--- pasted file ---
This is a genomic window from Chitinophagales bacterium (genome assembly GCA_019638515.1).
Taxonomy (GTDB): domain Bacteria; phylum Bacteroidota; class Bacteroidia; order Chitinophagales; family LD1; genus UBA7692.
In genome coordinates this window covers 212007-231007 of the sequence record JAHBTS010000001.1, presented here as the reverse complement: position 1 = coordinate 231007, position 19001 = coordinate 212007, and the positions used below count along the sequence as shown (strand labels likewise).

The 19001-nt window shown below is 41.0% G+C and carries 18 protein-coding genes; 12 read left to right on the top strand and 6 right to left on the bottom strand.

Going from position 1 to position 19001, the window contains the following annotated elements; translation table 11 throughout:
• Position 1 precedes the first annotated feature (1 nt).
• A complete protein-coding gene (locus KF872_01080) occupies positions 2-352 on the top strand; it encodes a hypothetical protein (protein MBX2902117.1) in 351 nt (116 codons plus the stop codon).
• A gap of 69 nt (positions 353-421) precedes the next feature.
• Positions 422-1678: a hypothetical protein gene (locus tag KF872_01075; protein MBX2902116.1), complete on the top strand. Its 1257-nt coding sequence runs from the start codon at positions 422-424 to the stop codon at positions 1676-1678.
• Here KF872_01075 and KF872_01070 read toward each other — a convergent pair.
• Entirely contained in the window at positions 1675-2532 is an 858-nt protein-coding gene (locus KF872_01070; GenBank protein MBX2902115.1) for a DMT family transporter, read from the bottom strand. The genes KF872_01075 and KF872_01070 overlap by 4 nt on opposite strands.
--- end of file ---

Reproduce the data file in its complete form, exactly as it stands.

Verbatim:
This is a genomic window from Chitinophagales bacterium (genome assembly GCA_019638515.1).
Taxonomy (GTDB): domain Bacteria; phylum Bacteroidota; class Bacteroidia; order Chitinophagales; family LD1; genus UBA7692.
In genome coordinates this window covers 212007-231007 of the sequence record JAHBTS010000001.1, presented here as the reverse complement: position 1 = coordinate 231007, position 19001 = coordinate 212007, and the positions used below count along the sequence as shown (strand labels likewise).

The 19001-nt window shown below is 41.0% G+C and carries 18 protein-coding genes; 12 read left to right on the top strand and 6 right to left on the bottom strand.

Going from position 1 to position 19001, the window contains the following annotated elements; translation table 11 throughout:
• Position 1 precedes the first annotated feature (1 nt).
• A complete protein-coding gene (locus KF872_01080) occupies positions 2-352 on the top strand; it encodes a hypothetical protein (protein MBX2902117.1) in 351 nt (116 codons plus the stop codon).
• A gap of 69 nt (positions 353-421) precedes the next feature.
• Positions 422-1678: a hypothetical protein gene (locus tag KF872_01075; protein MBX2902116.1), complete on the top strand. Its 1257-nt coding sequence runs from the start codon at positions 422-424 to the stop codon at positions 1676-1678.
• Here KF872_01075 and KF872_01070 read toward each other — a convergent pair.
• Entirely contained in the window at positions 1675-2532 is an 858-nt protein-coding gene (locus KF872_01070; GenBank protein MBX2902115.1) for a DMT family transporter, read from the bottom strand. The genes KF872_01075 and KF872_01070 overlap by 4 nt on opposite strands.